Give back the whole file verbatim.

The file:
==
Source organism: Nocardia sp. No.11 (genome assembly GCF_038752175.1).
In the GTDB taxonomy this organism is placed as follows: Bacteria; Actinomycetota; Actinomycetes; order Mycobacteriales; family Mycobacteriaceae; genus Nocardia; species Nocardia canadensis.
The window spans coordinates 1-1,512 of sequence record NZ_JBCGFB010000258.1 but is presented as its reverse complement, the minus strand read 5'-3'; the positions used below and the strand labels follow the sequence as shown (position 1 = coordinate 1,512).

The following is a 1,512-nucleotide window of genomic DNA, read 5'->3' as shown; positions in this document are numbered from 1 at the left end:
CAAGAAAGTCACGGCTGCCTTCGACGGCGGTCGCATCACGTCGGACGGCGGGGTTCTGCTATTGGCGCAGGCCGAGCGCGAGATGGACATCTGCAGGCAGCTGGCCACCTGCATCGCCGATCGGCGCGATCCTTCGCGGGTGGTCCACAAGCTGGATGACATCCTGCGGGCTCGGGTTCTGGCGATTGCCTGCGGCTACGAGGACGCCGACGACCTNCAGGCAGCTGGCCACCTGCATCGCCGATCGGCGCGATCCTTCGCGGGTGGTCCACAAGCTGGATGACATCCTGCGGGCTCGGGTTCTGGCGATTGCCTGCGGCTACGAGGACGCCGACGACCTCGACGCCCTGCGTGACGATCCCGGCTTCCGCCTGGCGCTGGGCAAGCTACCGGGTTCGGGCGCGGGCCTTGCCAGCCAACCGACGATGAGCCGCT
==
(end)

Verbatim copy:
Source organism: Nocardia sp. No.11 (genome assembly GCF_038752175.1).
In the GTDB taxonomy this organism is placed as follows: Bacteria; Actinomycetota; Actinomycetes; order Mycobacteriales; family Mycobacteriaceae; genus Nocardia; species Nocardia canadensis.
The window spans coordinates 1-1,512 of sequence record NZ_JBCGFB010000258.1 but is presented as its reverse complement, the minus strand read 5'-3'; the positions used below and the strand labels follow the sequence as shown (position 1 = coordinate 1,512).

The following is a 1,512-nucleotide window of genomic DNA, read 5'->3' as shown; positions in this document are numbered from 1 at the left end:
CAAGAAAGTCACGGCTGCCTTCGACGGCGGTCGCATCACGTCGGACGGCGGGGTTCTGCTATTGGCGCAGGCCGAGCGCGAGATGGACATCTGCAGGCAGCTGGCCACCTGCATCGCCGATCGGCGCGATCCTTCGCGGGTGGTCCACAAGCTGGATGACATCCTGCGGGCTCGGGTTCTGGCGATTGCCTGCGGCTACGAGGACGCCGACGACCTNCAGGCAGCTGGCCACCTGCATCGCCGATCGGCGCGATCCTTCGCGGGTGGTCCACAAGCTGGATGACATCCTGCGGGCTCGGGTTCTGGCGATTGCCTGCGGCTACGAGGACGCCGACGACCTCGACGCCCTGCGTGACGATCCCGGCTTCCGCCTGGCGCTGGGCAAGCTACCGGGTTCGGGCGCGGGCCTTGCCAGCCAACCGACGATGAGCCGCT